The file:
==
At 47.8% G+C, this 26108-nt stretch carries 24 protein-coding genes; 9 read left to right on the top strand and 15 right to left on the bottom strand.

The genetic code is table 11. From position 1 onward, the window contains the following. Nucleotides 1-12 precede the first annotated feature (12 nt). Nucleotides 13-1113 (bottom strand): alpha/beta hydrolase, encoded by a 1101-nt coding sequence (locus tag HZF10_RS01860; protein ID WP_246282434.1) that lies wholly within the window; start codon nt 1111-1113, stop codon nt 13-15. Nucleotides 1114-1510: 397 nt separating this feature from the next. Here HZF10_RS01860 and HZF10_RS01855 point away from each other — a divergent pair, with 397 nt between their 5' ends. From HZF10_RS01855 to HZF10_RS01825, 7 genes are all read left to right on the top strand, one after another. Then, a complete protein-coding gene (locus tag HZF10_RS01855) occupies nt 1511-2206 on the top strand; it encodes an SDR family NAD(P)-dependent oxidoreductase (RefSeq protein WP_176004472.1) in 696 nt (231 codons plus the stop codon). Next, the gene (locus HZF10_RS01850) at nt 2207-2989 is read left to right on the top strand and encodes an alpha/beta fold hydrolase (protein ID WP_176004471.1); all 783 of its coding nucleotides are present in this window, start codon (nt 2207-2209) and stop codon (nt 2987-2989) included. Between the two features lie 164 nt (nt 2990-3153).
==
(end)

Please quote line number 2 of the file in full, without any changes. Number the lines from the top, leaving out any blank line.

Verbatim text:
The genetic code is table 11. From position 1 onward, the window contains the following. Nucleotides 1-12 precede the first annotated feature (12 nt). Nucleotides 13-1113 (bottom strand): alpha/beta hydrolase, encoded by a 1101-nt coding sequence (locus tag HZF10_RS01860; protein ID WP_246282434.1) that lies wholly within the window; start codon nt 1111-1113, stop codon nt 13-15. Nucleotides 1114-1510: 397 nt separating this feature from the next. Here HZF10_RS01860 and HZF10_RS01855 point away from each other — a divergent pair, with 397 nt between their 5' ends. From HZF10_RS01855 to HZF10_RS01825, 7 genes are all read left to right on the top strand, one after another. Then, a complete protein-coding gene (locus tag HZF10_RS01855) occupies nt 1511-2206 on the top strand; it encodes an SDR family NAD(P)-dependent oxidoreductase (RefSeq protein WP_176004472.1) in 696 nt (231 codons plus the stop codon). Next, the gene (locus HZF10_RS01850) at nt 2207-2989 is read left to right on the top strand and encodes an alpha/beta fold hydrolase (protein ID WP_176004471.1); all 783 of its coding nucleotides are present in this window, start codon (nt 2207-2209) and stop codon (nt 2987-2989) included. Between the two features lie 164 nt (nt 2990-3153).